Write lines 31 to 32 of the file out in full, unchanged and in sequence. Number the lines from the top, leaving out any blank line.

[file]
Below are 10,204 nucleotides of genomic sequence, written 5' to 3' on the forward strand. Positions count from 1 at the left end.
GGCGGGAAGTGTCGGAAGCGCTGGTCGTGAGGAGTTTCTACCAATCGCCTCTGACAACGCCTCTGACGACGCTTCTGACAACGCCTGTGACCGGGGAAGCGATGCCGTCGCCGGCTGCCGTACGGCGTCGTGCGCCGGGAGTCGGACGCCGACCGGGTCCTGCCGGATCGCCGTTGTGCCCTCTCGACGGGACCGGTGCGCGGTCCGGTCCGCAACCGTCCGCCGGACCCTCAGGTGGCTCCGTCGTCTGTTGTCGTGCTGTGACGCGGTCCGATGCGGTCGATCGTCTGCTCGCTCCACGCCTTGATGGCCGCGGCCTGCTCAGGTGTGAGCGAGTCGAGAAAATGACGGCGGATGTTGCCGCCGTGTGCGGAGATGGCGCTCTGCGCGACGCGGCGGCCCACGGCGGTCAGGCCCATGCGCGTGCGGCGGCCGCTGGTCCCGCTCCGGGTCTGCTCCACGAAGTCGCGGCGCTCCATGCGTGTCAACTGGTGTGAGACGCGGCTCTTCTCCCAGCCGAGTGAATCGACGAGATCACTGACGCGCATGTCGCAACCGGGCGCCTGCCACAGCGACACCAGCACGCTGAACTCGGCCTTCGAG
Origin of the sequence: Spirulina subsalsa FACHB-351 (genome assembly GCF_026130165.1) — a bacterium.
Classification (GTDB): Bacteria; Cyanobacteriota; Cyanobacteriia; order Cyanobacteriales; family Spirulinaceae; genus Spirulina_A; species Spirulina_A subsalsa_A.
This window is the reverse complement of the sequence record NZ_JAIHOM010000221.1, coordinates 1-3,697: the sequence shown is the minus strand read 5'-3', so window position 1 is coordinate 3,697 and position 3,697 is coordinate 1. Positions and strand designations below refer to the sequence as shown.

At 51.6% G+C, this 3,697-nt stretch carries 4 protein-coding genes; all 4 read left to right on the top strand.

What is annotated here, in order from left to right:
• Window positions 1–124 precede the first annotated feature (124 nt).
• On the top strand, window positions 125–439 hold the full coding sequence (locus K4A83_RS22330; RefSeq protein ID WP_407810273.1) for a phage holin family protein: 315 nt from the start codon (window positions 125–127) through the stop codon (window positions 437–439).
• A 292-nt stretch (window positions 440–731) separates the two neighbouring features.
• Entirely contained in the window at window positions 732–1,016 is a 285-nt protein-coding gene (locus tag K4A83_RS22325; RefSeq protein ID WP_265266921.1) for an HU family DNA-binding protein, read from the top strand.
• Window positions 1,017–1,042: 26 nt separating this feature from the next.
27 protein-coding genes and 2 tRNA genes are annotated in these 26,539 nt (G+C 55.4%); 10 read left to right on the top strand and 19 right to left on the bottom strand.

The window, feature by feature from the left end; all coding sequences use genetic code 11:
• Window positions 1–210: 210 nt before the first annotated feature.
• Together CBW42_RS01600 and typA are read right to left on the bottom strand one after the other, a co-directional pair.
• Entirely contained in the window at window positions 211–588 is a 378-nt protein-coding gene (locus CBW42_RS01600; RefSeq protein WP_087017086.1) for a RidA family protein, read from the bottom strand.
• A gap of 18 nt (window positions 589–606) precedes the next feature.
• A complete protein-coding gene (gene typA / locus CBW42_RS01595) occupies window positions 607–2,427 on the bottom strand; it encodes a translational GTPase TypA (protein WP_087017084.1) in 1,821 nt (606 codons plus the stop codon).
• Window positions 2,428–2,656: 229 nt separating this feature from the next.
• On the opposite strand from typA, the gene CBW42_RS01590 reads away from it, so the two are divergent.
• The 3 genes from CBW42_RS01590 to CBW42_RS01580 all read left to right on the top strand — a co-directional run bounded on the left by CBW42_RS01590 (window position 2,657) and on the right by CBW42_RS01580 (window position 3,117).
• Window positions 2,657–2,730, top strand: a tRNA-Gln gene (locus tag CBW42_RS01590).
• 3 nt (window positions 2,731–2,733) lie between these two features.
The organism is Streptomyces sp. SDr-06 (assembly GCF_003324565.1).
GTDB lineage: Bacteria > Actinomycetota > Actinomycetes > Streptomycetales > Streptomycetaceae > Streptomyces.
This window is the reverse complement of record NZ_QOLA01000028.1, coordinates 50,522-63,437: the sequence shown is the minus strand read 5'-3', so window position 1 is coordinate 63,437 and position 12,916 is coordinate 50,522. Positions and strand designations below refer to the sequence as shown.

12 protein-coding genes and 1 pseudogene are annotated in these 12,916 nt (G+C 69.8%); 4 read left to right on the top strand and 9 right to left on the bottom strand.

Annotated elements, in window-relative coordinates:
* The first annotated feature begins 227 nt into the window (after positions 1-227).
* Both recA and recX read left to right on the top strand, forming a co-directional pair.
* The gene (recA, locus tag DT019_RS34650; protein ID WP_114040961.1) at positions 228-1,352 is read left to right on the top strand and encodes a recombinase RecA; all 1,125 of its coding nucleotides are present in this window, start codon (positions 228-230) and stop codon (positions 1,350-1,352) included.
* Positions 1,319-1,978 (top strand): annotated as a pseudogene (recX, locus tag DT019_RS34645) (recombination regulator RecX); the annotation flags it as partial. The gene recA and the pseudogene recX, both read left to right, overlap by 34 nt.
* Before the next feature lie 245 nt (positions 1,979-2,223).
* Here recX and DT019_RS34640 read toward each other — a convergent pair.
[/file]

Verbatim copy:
* Both recA and recX read left to right on the top strand, forming a co-directional pair.
* The gene (recA, locus tag DT019_RS34650; protein ID WP_114040961.1) at positions 228-1,352 is read left to right on the top strand and encodes a recombinase RecA; all 1,125 of its coding nucleotides are present in this window, start codon (positions 228-230) and stop codon (positions 1,350-1,352) included.